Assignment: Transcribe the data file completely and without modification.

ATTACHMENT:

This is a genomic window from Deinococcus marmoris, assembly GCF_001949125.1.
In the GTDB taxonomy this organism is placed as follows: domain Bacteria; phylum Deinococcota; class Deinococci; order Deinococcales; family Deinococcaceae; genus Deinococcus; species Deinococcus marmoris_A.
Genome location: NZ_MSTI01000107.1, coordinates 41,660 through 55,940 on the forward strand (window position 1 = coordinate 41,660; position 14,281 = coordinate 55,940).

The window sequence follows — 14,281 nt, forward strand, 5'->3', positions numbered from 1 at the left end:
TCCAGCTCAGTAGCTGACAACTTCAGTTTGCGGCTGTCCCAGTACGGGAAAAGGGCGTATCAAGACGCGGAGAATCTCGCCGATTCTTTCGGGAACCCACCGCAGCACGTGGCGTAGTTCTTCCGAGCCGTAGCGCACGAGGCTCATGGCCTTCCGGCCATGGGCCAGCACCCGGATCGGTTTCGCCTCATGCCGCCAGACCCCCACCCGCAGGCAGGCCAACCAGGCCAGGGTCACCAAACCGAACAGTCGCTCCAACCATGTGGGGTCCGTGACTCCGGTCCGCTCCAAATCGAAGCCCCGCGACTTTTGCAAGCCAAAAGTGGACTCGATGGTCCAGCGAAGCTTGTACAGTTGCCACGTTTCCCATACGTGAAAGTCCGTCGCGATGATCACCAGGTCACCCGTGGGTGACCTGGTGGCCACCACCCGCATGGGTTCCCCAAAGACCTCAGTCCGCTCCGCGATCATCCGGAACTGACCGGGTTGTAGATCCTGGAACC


This is a genomic window from Deinococcus marmoris, assembly GCF_001949125.1.
In the GTDB taxonomy this organism is placed as follows: domain Bacteria; phylum Deinococcota; class Deinococci; order Deinococcales; family Deinococcaceae; genus Deinococcus; species Deinococcus marmoris_A.
Genome location: NZ_MSTI01000107.1, coordinates 41,660 through 55,940 on the forward strand (window position 1 = coordinate 41,660; position 14,281 = coordinate 55,940).

The window sequence follows — 14,281 nt, forward strand, 5'->3', positions numbered from 1 at the left end:
TCCAGCTCAGTAGCTGACAACTTCAGTTTGCGGCTGTCCCAGTACGGGAAAAGGGCGTATCAAGACGCGGAGAATCTCGCCGATTCTTTCGGGAACCCACCGCAGCACGTGGCGTAGTTCTTCCGAGCCGTAGCGCACGAGGCTCATGGCCTTCCGGCCATGGGCCAGCACCCGGATCGGTTTCGCCTCATGCCGCCAGACCCCCACCCGCAGGCAGGCCAACCAGGCCAGGGTCACCAAACCGAACAGTCGCTCCAACCATGTGGGGTCCGTGACTCCGGTCCGCTCCAAATCGAAGCCCCGCGACTTTTGCAAGCCAAAAGTGGACTCGATGGTCCAGCGAAGCTTGTACAGTTGCCACGTTTCCCATACGTGAAAGTCCGTCGCGATGATCACCAGGTCACCCGTGGGTGACCTGGTGGCCACCACCCGCATGGGTTCCCCAAAGACCTCAGTCCGCTCCGCGATCATCCGGAACTGACCGGGTTGTAGATCCTGGAACC